In the meanwhile, there are hundreds of Tarot decks around, and the choice which
one to go with isn't as easy as it once was. The good of the variety is that many
decks provide many chances to compare, to see a card from various viewpoints and so
learn to get the most out of it.
The negative side of course is that many people fuzz around with many decks and therefore don't go into the depths of one. Tarot reading should never be a matter of the chosen deck, and having one deck for one situation and another deck for another one actually means that something very substantial was missed..
Nevertheless, one should go with the deck where one feels most related to.
For me, the Thoth deck will always be number 1, although I actually stumbled across it by chance - I've picked it up on a rag fair and it was my first Tarot deck ever. That time, Tarot wasn't as popular as it is today, and the only book I could find featured the Rider-Waite-Deck - and so I actually started Tarot with Rider-Waite, using Thoth cards because I simply considered the cards that actually came with the book as ugly (see below...)
6 of Swords
10 of Wands
Though, one has to admit that the Rider-Waite-Deck is the most common Tarot deck.
It was first published in 1908 and its most remarkable renewal was told to be that
it had plastic illustrations for the Minor Arcana as well, while the traditional
Tarot decks only had illustrations for the Major Arcana, but showed the Minors as
more or less abstract figures of their values. This wasn't all so true as claimed,
since far older Tarot decks from Renaissance times also had rich illustrated Minors.
The cards of the Rider-Waite were painted by Pamela Colman Smith , so this deck
should actually be called the 'Waite-Smith-Deck', for Rider was just Waite's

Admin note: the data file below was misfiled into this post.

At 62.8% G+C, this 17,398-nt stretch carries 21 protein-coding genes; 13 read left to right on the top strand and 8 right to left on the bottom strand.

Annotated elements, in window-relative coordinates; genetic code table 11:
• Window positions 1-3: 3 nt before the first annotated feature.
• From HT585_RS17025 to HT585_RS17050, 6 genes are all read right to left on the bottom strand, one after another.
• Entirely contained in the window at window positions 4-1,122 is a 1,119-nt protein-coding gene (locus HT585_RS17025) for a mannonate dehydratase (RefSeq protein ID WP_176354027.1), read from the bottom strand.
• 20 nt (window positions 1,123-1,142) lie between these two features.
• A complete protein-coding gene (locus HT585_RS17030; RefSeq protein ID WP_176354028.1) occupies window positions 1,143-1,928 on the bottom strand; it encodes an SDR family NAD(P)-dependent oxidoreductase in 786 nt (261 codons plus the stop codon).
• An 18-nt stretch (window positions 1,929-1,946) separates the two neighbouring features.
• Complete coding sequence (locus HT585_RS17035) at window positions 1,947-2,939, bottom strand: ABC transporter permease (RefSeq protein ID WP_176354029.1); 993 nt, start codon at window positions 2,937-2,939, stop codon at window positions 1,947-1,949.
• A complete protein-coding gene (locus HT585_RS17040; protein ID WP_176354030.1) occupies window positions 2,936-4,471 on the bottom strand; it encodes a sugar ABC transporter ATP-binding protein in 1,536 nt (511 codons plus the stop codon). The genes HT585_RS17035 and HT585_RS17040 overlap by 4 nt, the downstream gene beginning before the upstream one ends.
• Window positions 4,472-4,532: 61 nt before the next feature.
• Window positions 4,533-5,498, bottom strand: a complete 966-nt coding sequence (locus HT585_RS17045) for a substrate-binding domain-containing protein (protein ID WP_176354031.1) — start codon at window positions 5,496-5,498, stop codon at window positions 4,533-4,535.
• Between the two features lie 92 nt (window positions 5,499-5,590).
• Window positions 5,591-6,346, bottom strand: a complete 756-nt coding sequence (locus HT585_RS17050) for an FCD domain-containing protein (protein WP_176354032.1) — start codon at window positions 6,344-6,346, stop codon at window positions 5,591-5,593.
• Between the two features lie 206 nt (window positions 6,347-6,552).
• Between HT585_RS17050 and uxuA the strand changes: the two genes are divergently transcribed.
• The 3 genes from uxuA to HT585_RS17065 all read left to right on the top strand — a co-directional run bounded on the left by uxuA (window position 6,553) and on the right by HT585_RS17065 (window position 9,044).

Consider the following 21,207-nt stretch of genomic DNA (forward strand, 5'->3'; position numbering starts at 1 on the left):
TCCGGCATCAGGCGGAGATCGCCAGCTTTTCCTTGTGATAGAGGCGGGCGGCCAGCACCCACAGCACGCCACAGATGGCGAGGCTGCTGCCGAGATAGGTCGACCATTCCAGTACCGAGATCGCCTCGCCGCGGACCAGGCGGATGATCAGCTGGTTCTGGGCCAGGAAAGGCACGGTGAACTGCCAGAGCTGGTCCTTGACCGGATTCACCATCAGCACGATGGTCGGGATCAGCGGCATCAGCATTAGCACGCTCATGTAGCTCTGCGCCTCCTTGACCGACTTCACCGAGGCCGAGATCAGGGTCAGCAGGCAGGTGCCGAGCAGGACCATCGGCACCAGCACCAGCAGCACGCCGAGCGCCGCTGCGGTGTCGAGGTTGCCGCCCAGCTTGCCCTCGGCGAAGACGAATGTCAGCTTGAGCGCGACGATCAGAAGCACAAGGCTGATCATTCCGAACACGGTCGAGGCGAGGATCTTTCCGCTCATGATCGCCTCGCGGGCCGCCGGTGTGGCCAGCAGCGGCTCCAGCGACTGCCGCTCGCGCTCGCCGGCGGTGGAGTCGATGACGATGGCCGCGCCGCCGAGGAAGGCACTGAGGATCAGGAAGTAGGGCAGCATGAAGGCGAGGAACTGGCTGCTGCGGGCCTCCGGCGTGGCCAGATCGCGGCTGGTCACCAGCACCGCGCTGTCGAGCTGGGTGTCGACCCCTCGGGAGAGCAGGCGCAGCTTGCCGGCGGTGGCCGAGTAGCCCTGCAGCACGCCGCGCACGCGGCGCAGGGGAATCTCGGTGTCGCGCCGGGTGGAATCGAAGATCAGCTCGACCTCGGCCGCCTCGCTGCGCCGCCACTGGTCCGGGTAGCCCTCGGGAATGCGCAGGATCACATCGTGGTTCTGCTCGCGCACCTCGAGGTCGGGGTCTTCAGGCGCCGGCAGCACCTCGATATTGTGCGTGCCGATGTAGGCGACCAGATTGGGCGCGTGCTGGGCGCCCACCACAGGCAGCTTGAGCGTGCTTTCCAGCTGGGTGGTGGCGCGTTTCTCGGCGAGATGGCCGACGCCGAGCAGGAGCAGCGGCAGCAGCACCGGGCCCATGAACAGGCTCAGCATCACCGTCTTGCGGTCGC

Waite, by the way, was also member of the Golden Dawn order; and there was a direct rivalry between him and Aleister Crowley. who never liked the Rider-Waite-Deck and was boldly determined to do it better. In my humble opinion, he did...
The Rider-Waite-deck is often recommended as the deck of choice for beginners,
mainly because it has the advantage that most general Tarot books refer to it, and
because it is the most common Tarot deck.
Apart from that, there is not much logic in such a recommendation, when it highly depends on the person that starts, not to mention that the chosen deck should be a matter of taste and affection in the first place. To me, the Rider-Waite was a pretty bad starting deck, and the 'easy' images weren't helpful at all, rather reminded me of comic strips. The book was kinda useful, though, but the whole thing first began to make sense to me after I stumbled upon the Tree of Life.
So if you are a beginner and prefer to start with the Thoth deck - do it! To me, it made more sense than the Rider-Waite even before I had a book about it.
4 of Cups
5 of Pentacles
7 of Wands
Minors from the Sola Busca Tarot, an Italian deck from around 1500